To arrive at these sudden epiphanies, Baker makes use of a minimalist aesthetic that demands patience from the viewer. She slows down the narrative so we will pay heed to the significance of how silence and language interlace. Words are puzzle pieces that oh-so reluctantly offer insight into the inner lives of characters who are in a state of flux, struggling for dreams of transcendence. Writer Paul Goodman prized quiet moments as “the fertile silence of awareness, pasturing the soul, whence emerge new thoughts.” In her essay “The Aesthetics of Silence,” Susan Sontag comes closest to summing up Baker’s artistic strategy: “Silence remains, inescapably, a form of speech (in many instances, of complaint or indictment) and an element in a dialogue.”

Julianne Nicholson and Zoe Zigler in a scene from Janet Planet. Photo: A24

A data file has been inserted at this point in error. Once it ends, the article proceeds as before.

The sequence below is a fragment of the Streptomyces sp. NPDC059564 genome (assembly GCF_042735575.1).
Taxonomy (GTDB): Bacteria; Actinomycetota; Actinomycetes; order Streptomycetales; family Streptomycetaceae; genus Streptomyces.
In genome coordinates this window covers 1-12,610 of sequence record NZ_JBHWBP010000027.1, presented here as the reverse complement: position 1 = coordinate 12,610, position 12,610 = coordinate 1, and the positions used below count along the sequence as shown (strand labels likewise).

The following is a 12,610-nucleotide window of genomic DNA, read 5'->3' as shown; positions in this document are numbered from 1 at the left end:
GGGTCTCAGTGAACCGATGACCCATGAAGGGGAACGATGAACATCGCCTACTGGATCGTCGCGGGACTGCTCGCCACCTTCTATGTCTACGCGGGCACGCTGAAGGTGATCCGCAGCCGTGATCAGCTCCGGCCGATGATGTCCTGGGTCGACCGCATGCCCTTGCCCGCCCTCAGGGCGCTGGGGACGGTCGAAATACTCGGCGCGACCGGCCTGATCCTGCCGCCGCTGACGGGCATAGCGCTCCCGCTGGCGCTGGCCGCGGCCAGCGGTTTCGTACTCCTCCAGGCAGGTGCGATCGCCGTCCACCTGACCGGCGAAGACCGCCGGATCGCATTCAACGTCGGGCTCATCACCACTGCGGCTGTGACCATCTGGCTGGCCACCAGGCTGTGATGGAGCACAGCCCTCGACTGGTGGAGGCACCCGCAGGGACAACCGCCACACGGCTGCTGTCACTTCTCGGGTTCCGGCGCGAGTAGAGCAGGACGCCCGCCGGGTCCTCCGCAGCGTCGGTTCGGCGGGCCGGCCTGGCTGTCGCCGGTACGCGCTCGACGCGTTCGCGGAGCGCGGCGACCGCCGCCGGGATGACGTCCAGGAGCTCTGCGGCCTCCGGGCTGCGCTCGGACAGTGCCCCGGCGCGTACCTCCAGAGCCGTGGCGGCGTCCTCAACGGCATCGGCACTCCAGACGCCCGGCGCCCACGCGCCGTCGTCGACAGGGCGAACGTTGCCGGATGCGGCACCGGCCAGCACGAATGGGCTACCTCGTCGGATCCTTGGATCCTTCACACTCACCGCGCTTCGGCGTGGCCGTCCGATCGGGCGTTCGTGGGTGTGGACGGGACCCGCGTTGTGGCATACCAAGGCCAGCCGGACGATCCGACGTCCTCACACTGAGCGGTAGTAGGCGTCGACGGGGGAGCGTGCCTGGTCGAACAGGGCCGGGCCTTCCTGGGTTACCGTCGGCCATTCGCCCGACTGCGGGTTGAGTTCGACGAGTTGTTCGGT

Puppets and figurines appear throughout the film as intimations of transcendence. For Baker, inanimate objects can be brought to uncanny life through a collaboration between puppeteer and the imagination of the viewer. (In Baker’s play John, for example, the stage is filled with shelves of unblinking dolls that take on an otherworldly presence.) Janet and Lacy attend a colorful puppet-powered dance ritual that’s filled with cosmic significance. But its meaning remains comically ambiguous. Later, the pair visit a room filled with giant marionettes that are hanging from the walls of the commune workshop. Every night at home, Lacy feeds grass clippings to her little figurine collection, which is set behind a miniature curtained stage that sits at the head of her bed. Like religious objects, these things possess (for some of Baker’s characters) a mystical energy — inanimate beings offer the freedom to exercise individual acts of imagination and control.